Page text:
One of the biggest epiphanies that emerged from our research for the report, “How Digital Thinking Separates Retail Leaders from Laggards” is the difference between leaders and laggards. Digital leaders see digital transformation as a positive, while digital laggards express far more fears and concerns related to digital technologies. In fact, almost 72% of digital laggards are concerned they are wasting money by investing in digital technologies, but only 25% of digital leaders share those apprehensions.
In our analysis, the worries expressed by some digital laggards are justified, as they may be the result of existing IT environments that are incapable of delivering a real-time, contextually relevant and personalized digital shopping experience. These concerns may also stem from leadership’s unwillingness to adopt a digital mindset or invest in the required upgrades, technologies, doctrines, strategies, skills and business processes to elevate their organization’s digital wherewithal.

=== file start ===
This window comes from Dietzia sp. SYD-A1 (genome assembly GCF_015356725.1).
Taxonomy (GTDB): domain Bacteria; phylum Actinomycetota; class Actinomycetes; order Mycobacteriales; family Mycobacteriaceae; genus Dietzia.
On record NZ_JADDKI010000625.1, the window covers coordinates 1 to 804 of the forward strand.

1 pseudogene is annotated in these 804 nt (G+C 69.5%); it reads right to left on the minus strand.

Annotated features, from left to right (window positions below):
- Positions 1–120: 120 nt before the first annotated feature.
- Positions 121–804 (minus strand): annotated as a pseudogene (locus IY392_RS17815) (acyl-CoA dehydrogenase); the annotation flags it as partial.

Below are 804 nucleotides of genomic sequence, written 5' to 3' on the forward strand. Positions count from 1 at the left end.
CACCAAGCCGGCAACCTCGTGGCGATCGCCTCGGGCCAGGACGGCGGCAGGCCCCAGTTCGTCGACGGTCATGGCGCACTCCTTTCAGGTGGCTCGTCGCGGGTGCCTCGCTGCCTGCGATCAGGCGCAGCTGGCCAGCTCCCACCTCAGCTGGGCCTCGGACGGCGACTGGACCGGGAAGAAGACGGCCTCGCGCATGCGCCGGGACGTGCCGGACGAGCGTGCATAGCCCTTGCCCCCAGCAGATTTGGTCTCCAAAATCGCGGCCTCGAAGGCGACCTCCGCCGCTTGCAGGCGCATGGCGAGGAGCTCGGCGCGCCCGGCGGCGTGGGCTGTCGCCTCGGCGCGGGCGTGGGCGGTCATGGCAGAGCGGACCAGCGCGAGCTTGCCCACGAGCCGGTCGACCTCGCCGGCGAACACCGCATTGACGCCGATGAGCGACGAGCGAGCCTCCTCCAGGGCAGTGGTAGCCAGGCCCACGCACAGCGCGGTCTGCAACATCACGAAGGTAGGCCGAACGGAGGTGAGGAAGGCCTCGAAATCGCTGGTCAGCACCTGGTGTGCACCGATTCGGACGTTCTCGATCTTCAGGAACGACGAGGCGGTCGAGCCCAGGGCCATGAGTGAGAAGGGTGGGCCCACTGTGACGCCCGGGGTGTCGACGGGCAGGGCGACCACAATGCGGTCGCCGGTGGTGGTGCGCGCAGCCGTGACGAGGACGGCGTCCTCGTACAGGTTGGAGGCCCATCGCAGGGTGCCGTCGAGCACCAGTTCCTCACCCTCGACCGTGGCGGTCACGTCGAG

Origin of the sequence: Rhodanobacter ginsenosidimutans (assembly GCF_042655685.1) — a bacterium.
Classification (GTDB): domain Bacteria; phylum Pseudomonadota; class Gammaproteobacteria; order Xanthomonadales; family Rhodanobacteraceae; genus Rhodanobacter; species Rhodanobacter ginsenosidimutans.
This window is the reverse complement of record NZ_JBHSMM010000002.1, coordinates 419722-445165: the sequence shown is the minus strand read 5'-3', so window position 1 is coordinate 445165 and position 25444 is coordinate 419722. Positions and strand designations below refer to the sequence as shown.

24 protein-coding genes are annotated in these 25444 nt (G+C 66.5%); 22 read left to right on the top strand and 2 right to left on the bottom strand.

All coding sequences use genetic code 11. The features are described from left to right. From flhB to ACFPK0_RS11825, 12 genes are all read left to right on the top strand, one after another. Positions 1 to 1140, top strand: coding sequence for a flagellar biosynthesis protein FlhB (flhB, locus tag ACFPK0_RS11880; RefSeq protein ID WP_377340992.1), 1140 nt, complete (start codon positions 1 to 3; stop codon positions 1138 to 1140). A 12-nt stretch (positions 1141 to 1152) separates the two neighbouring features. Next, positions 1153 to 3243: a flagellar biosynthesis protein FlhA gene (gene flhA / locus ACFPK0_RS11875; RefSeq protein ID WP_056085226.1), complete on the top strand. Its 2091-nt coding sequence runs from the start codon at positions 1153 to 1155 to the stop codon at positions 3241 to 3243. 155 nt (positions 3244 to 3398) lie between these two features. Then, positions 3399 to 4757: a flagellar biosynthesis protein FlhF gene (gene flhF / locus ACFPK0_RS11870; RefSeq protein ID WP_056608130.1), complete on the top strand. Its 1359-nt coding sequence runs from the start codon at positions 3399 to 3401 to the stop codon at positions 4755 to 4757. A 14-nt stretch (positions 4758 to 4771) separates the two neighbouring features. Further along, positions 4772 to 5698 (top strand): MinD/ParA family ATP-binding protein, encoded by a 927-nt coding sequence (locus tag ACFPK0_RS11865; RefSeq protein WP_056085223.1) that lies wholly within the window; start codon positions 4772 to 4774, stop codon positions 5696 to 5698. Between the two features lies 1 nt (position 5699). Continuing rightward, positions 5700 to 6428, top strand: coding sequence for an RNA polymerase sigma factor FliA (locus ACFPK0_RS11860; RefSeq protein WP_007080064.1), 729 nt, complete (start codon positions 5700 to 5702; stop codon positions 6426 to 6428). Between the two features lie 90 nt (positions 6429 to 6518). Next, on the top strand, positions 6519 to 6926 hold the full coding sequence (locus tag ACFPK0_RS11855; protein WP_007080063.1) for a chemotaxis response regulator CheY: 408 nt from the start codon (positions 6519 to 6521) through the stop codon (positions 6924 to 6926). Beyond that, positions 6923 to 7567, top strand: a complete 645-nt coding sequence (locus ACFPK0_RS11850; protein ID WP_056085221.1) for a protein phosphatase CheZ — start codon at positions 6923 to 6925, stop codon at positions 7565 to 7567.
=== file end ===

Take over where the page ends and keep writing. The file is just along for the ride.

A retailer’s attitude about the potential of digital technologies to positively impact business performance is an important indicator of the company’s commitment to digital transformation and is seen as a predictor of digital success. Digitally mature retailers are significantly more enthusiastic about how digital impacts their work than digital laggards are. Our research findings suggest a correlation between a retailer’s growth trajectory and its confidence that digital technologies deployed between now and 2020 will have a positive impact on growth.
Retail executives at companies that are digital leaders have a far more positive attitude than laggards about the impact of digital technologies on their jobs. These retail executives believe, at a significantly higher level than those at laggard organizations, that digital technologies will help them become more efficient, manage people better, work faster, be more creative and innovative, make better decisions, provide more freedom and flexibility, and make more money.
When asked a more general question about the impact of digital on work, retail digital leaders expressed their belief in a far stronger impact than digital laggards did. The majority of digital leaders feel business analytics, AI, concerns about security and privacy, bots, digital technology regulations and practices will greatly impact work, as will the state of being hyper-connected.